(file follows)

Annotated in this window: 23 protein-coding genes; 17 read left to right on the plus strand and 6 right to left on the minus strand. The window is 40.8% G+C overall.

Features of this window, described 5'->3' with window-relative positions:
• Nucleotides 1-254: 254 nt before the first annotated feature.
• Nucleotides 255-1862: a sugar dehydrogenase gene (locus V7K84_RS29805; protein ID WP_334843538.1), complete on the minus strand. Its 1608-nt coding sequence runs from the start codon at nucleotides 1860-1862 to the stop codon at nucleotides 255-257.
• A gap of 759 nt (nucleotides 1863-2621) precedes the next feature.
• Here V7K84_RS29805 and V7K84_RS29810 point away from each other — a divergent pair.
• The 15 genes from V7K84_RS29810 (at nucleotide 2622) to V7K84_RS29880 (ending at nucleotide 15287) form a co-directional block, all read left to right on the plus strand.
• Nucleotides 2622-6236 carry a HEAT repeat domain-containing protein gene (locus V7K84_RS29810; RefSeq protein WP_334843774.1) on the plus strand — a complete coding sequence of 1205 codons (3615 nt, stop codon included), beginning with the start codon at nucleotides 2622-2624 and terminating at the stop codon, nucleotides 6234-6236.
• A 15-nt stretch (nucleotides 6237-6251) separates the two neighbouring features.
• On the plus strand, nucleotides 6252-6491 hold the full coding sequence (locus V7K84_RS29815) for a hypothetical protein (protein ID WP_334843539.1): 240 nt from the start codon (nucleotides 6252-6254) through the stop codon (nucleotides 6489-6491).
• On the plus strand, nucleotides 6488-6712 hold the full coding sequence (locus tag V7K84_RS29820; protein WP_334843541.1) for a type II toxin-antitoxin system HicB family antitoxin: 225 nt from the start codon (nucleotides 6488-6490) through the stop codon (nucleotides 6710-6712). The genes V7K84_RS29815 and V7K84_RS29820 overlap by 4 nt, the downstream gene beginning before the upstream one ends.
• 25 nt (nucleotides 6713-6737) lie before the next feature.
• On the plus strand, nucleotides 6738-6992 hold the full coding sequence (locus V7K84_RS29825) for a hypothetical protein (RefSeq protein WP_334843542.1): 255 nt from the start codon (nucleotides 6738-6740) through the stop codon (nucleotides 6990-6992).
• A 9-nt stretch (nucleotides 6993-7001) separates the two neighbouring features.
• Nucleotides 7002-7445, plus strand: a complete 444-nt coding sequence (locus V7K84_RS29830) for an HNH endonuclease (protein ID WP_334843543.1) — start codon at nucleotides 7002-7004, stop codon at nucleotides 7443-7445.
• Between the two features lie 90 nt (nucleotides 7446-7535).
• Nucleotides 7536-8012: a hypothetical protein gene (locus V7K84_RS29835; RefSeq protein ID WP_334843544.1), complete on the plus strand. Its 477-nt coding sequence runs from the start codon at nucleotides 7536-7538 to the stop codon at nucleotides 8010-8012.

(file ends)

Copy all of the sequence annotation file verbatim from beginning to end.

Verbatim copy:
Annotated in this window: 23 protein-coding genes; 17 read left to right on the plus strand and 6 right to left on the minus strand. The window is 40.8% G+C overall.

Features of this window, described 5'->3' with window-relative positions:
• Nucleotides 1-254: 254 nt before the first annotated feature.
• Nucleotides 255-1862: a sugar dehydrogenase gene (locus V7K84_RS29805; protein ID WP_334843538.1), complete on the minus strand. Its 1608-nt coding sequence runs from the start codon at nucleotides 1860-1862 to the stop codon at nucleotides 255-257.
• A gap of 759 nt (nucleotides 1863-2621) precedes the next feature.
• Here V7K84_RS29805 and V7K84_RS29810 point away from each other — a divergent pair.
• The 15 genes from V7K84_RS29810 (at nucleotide 2622) to V7K84_RS29880 (ending at nucleotide 15287) form a co-directional block, all read left to right on the plus strand.
• Nucleotides 2622-6236 carry a HEAT repeat domain-containing protein gene (locus V7K84_RS29810; RefSeq protein WP_334843774.1) on the plus strand — a complete coding sequence of 1205 codons (3615 nt, stop codon included), beginning with the start codon at nucleotides 2622-2624 and terminating at the stop codon, nucleotides 6234-6236.
• A 15-nt stretch (nucleotides 6237-6251) separates the two neighbouring features.
• On the plus strand, nucleotides 6252-6491 hold the full coding sequence (locus V7K84_RS29815) for a hypothetical protein (protein ID WP_334843539.1): 240 nt from the start codon (nucleotides 6252-6254) through the stop codon (nucleotides 6489-6491).
• On the plus strand, nucleotides 6488-6712 hold the full coding sequence (locus tag V7K84_RS29820; protein WP_334843541.1) for a type II toxin-antitoxin system HicB family antitoxin: 225 nt from the start codon (nucleotides 6488-6490) through the stop codon (nucleotides 6710-6712). The genes V7K84_RS29815 and V7K84_RS29820 overlap by 4 nt, the downstream gene beginning before the upstream one ends.
• 25 nt (nucleotides 6713-6737) lie before the next feature.
• On the plus strand, nucleotides 6738-6992 hold the full coding sequence (locus V7K84_RS29825) for a hypothetical protein (RefSeq protein WP_334843542.1): 255 nt from the start codon (nucleotides 6738-6740) through the stop codon (nucleotides 6990-6992).
• A 9-nt stretch (nucleotides 6993-7001) separates the two neighbouring features.
• Nucleotides 7002-7445, plus strand: a complete 444-nt coding sequence (locus V7K84_RS29830) for an HNH endonuclease (protein ID WP_334843543.1) — start codon at nucleotides 7002-7004, stop codon at nucleotides 7443-7445.
• Between the two features lie 90 nt (nucleotides 7446-7535).
• Nucleotides 7536-8012: a hypothetical protein gene (locus V7K84_RS29835; RefSeq protein ID WP_334843544.1), complete on the plus strand. Its 477-nt coding sequence runs from the start codon at nucleotides 7536-7538 to the stop codon at nucleotides 8010-8012.